March 19, 2020 / 3:58 PM / 19 days ago

Exclusive: Moody's readying for mass global downgrade of virus-hit firms

LONDON (Reuters) - Credit rating agency Moody’s is carrying out a global review of its corporate ratings in light of the coronavirus and oil price slump, with a first mass wave of downgrades or downgrade warnings likely in the coming days.

The firm has already begun the process in a number of the hardest hit sectors such as airlines, cruise and oil firms, but the moves are about to ratchet up, two of the firm’s top analysts told Reuters.

“We are undertaking a global review of ratings that are impacted by the virus,” Managing Director of Global Strategy & Research Anne Van Praagh and Christina Padgett, Associate Managing Director of Corporate Finance Research, said in an interview.

“By the end of the week we will have a fair amount of rating actions,” Van Praagh added, saying it was likely to impact whole groups of companies or sectors all being impacted in the same way.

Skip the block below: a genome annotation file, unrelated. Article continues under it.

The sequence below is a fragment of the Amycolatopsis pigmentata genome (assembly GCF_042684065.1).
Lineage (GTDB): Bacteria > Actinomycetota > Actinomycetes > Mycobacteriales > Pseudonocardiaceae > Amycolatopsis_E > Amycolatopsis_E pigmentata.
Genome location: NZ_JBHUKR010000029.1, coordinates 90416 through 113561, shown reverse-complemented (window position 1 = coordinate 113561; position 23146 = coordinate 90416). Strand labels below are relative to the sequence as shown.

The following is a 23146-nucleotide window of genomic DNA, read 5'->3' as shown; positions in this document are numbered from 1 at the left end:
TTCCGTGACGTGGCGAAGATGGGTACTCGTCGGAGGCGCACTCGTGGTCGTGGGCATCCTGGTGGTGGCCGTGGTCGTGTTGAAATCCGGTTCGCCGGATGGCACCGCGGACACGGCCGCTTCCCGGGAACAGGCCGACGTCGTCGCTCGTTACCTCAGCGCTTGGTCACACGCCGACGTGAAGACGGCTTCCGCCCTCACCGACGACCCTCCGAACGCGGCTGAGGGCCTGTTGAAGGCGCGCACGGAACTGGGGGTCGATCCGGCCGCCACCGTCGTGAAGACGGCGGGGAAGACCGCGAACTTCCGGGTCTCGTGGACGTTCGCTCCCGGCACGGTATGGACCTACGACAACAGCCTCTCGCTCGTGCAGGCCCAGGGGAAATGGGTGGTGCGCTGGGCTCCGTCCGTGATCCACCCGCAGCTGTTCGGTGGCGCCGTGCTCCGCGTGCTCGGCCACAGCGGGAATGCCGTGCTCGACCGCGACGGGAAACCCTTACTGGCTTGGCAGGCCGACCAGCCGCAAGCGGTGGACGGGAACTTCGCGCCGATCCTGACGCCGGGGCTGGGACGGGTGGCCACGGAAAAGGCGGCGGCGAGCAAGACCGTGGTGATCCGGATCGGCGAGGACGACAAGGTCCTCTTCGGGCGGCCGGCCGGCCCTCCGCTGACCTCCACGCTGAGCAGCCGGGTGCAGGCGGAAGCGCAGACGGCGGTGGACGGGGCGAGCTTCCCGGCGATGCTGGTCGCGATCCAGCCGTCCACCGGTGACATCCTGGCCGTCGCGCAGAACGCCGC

Earlier this week Moody’s said that about 9% of the 920 companies it rated in Europe, the Middle East and Africa had a “high exposure” to the effects of the coronavirus outbreak, with another 54% having moderate exposure.

It also estimated that about 16% of the more than 2,000 companies it rates in North America would be at high risk of rating move under the now widely expected scenario of a global recession.

“We have the virus, the big fall in commodity prices and now (the pressure in) the capital markets. This combination of events is unprecedented, so we have to come at it from several different angles,” Padgett said.

The first flurry of downgrades could take a few weeks. As well as sectors like airlines, oil and gas and travel, shipping, hotels and entertainment and leisure will all be heavily impacted too.

Firms with weaker finances already in the junk grade, of high yield category as it is also potentially see multi-notch downgrades, while on the flip side government support, if strong enough, could potentially spare others.

“Some of the bigger companies that are coming under pressure may benefit from extraordinary government support - in those cases, that may temper the rating actions,” Van Praagh said

Reporting by Marc Jones; Editing by Angus MacSwan

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